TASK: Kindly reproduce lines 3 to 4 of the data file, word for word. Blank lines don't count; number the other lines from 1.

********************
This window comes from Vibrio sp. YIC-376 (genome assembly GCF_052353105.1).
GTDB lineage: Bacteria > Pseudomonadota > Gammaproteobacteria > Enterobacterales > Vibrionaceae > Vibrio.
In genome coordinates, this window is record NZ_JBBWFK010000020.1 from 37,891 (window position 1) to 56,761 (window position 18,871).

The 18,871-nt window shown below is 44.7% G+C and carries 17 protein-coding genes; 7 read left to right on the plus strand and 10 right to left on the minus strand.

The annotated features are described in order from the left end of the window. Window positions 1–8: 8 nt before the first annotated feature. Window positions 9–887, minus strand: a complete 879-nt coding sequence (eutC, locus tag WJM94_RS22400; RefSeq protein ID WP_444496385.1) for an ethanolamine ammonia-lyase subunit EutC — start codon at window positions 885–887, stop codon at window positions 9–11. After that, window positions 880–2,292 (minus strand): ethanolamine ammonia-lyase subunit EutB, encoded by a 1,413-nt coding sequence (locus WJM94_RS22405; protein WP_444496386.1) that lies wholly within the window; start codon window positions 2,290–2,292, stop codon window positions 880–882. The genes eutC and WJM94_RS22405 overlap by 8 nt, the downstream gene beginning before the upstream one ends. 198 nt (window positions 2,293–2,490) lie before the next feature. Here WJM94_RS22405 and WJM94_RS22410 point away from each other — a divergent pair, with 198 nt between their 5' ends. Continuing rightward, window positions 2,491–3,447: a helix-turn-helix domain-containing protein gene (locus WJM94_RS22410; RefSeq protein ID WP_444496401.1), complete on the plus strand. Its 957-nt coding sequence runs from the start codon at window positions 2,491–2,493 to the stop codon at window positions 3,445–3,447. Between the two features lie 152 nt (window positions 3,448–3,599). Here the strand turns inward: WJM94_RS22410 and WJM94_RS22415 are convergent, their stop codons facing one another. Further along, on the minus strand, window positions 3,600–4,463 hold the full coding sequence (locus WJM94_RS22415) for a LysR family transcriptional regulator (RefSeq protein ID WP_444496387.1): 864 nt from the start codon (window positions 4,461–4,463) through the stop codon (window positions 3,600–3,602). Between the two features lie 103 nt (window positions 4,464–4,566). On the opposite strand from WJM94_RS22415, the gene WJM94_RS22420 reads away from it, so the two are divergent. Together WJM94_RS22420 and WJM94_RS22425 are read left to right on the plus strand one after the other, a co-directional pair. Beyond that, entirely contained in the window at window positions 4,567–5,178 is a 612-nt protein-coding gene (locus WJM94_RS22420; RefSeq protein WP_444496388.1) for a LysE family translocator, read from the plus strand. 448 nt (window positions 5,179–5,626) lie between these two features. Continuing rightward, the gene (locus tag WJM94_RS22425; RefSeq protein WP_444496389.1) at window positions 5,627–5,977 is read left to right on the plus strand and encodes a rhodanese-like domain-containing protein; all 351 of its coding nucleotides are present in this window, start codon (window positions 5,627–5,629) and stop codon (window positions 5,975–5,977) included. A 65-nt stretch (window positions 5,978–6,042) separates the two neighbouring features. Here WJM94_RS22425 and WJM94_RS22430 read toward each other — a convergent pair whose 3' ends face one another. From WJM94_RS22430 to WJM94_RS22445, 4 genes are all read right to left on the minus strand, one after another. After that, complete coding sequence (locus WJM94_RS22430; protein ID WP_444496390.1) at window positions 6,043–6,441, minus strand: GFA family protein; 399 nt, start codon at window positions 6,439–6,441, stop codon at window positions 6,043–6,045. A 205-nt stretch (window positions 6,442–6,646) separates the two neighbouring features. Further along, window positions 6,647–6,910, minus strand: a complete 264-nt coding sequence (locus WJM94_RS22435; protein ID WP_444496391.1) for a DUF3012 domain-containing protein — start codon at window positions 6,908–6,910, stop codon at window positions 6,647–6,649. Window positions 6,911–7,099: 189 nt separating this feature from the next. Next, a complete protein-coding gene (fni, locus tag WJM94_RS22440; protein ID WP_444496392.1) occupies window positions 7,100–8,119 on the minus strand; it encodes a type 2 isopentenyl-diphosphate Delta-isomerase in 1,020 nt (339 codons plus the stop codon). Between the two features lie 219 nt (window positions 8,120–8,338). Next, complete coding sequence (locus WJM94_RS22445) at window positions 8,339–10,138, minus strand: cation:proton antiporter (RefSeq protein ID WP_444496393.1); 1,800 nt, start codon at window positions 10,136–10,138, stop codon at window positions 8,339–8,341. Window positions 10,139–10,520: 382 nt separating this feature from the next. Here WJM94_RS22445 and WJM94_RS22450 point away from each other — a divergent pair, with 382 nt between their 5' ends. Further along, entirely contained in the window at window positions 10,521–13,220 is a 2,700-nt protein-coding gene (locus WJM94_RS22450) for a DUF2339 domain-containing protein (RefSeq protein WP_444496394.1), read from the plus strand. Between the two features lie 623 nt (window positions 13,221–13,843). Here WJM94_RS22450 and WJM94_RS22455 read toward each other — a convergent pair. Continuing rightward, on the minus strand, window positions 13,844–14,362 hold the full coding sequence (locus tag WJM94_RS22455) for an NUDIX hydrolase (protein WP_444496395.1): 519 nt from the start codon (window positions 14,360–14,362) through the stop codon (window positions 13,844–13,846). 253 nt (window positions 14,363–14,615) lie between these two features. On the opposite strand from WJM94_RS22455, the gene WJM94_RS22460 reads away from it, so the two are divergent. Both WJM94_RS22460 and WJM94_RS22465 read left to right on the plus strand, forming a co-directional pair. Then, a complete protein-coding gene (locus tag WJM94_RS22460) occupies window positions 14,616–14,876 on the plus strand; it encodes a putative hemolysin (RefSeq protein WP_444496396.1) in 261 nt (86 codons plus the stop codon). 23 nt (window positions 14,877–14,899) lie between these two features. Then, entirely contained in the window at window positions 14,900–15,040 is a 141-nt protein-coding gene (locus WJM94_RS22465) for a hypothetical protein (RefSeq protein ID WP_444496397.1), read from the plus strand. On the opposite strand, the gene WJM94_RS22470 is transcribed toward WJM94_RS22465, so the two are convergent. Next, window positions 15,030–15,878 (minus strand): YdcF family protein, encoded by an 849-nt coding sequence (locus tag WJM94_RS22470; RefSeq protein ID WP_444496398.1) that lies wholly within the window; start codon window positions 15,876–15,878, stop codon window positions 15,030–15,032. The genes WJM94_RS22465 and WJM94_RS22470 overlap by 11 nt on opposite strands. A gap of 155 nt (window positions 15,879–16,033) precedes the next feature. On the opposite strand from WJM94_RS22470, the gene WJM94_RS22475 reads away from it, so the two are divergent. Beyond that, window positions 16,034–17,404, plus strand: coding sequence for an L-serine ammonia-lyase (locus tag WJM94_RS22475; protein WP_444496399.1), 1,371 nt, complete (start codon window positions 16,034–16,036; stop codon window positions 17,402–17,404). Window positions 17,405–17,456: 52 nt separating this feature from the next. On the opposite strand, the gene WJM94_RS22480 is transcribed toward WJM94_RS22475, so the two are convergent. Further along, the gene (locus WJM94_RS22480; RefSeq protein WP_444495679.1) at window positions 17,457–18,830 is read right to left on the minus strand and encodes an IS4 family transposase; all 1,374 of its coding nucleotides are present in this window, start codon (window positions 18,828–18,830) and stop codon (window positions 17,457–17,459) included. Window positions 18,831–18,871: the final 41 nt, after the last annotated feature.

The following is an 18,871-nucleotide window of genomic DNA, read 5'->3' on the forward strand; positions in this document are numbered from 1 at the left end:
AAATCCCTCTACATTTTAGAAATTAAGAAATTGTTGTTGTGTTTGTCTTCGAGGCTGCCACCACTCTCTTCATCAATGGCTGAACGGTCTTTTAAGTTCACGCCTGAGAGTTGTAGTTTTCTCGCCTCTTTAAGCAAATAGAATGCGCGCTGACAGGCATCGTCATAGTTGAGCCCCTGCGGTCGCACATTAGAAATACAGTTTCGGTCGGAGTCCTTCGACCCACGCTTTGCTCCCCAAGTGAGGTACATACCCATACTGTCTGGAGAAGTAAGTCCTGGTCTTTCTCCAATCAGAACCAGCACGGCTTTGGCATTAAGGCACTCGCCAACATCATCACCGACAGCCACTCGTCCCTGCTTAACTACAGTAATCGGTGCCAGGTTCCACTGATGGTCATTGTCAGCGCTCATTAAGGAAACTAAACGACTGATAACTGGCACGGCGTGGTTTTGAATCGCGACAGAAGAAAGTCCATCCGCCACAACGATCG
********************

In genome coordinates, this window is record NZ_JBBWFK010000020.1 from 37,891 (window position 1) to 56,761 (window position 18,871).

The 18,871-nt window shown below is 44.7% G+C and carries 17 protein-coding genes; 7 read left to right on the plus strand and 10 right to left on the minus strand.